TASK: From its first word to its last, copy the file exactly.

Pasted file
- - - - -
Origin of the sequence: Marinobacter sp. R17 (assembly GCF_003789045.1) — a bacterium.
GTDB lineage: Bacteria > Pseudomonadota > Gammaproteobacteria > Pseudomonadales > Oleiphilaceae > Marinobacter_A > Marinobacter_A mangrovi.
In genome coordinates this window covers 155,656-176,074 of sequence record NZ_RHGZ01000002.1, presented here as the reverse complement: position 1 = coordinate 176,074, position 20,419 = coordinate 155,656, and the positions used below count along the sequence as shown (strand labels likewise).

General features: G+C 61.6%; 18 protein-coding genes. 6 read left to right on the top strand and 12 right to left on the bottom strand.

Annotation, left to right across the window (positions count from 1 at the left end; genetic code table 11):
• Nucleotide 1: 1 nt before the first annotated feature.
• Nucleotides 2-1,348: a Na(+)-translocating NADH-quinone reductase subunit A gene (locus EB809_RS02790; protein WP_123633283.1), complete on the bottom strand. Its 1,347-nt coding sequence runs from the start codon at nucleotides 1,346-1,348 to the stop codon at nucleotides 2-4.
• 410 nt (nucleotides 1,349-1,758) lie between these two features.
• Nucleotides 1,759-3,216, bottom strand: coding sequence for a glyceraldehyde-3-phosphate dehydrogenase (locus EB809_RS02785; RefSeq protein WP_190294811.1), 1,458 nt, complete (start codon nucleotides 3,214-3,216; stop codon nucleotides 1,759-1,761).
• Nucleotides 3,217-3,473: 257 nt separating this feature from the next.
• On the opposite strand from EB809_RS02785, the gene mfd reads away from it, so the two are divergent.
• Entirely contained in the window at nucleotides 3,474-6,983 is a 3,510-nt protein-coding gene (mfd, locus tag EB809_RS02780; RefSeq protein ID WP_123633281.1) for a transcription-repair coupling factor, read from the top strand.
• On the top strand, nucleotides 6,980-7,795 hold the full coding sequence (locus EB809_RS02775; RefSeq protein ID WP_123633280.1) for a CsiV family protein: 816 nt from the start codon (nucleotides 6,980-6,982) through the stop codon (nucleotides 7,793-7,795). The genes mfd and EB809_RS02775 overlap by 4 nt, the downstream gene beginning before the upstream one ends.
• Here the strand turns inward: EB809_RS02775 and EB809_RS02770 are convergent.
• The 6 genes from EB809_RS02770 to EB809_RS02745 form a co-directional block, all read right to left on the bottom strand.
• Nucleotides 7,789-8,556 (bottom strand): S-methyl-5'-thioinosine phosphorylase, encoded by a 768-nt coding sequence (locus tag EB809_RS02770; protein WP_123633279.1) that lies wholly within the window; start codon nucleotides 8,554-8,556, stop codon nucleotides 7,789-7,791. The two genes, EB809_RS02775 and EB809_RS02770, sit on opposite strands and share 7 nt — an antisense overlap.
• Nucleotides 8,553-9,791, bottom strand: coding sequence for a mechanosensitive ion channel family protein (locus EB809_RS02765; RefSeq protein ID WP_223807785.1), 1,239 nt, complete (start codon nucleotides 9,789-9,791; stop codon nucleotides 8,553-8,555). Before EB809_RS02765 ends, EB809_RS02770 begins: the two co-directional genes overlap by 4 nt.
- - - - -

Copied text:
Origin of the sequence: Marinobacter sp. R17 (assembly GCF_003789045.1) — a bacterium.
GTDB lineage: Bacteria > Pseudomonadota > Gammaproteobacteria > Pseudomonadales > Oleiphilaceae > Marinobacter_A > Marinobacter_A mangrovi.
In genome coordinates this window covers 155,656-176,074 of sequence record NZ_RHGZ01000002.1, presented here as the reverse complement: position 1 = coordinate 176,074, position 20,419 = coordinate 155,656, and the positions used below count along the sequence as shown (strand labels likewise).

General features: G+C 61.6%; 18 protein-coding genes. 6 read left to right on the top strand and 12 right to left on the bottom strand.

Annotation, left to right across the window (positions count from 1 at the left end; genetic code table 11):
• Nucleotide 1: 1 nt before the first annotated feature.
• Nucleotides 2-1,348: a Na(+)-translocating NADH-quinone reductase subunit A gene (locus EB809_RS02790; protein WP_123633283.1), complete on the bottom strand. Its 1,347-nt coding sequence runs from the start codon at nucleotides 1,346-1,348 to the stop codon at nucleotides 2-4.
• 410 nt (nucleotides 1,349-1,758) lie between these two features.
• Nucleotides 1,759-3,216, bottom strand: coding sequence for a glyceraldehyde-3-phosphate dehydrogenase (locus EB809_RS02785; RefSeq protein WP_190294811.1), 1,458 nt, complete (start codon nucleotides 3,214-3,216; stop codon nucleotides 1,759-1,761).
• Nucleotides 3,217-3,473: 257 nt separating this feature from the next.
• On the opposite strand from EB809_RS02785, the gene mfd reads away from it, so the two are divergent.
• Entirely contained in the window at nucleotides 3,474-6,983 is a 3,510-nt protein-coding gene (mfd, locus tag EB809_RS02780; RefSeq protein ID WP_123633281.1) for a transcription-repair coupling factor, read from the top strand.
• On the top strand, nucleotides 6,980-7,795 hold the full coding sequence (locus EB809_RS02775; RefSeq protein ID WP_123633280.1) for a CsiV family protein: 816 nt from the start codon (nucleotides 6,980-6,982) through the stop codon (nucleotides 7,793-7,795). The genes mfd and EB809_RS02775 overlap by 4 nt, the downstream gene beginning before the upstream one ends.
• Here the strand turns inward: EB809_RS02775 and EB809_RS02770 are convergent.
• The 6 genes from EB809_RS02770 to EB809_RS02745 form a co-directional block, all read right to left on the bottom strand.
• Nucleotides 7,789-8,556 (bottom strand): S-methyl-5'-thioinosine phosphorylase, encoded by a 768-nt coding sequence (locus tag EB809_RS02770; protein WP_123633279.1) that lies wholly within the window; start codon nucleotides 8,554-8,556, stop codon nucleotides 7,789-7,791. The two genes, EB809_RS02775 and EB809_RS02770, sit on opposite strands and share 7 nt — an antisense overlap.
• Nucleotides 8,553-9,791, bottom strand: coding sequence for a mechanosensitive ion channel family protein (locus EB809_RS02765; RefSeq protein ID WP_223807785.1), 1,239 nt, complete (start codon nucleotides 9,789-9,791; stop codon nucleotides 8,553-8,555). Before EB809_RS02765 ends, EB809_RS02770 begins: the two co-directional genes overlap by 4 nt.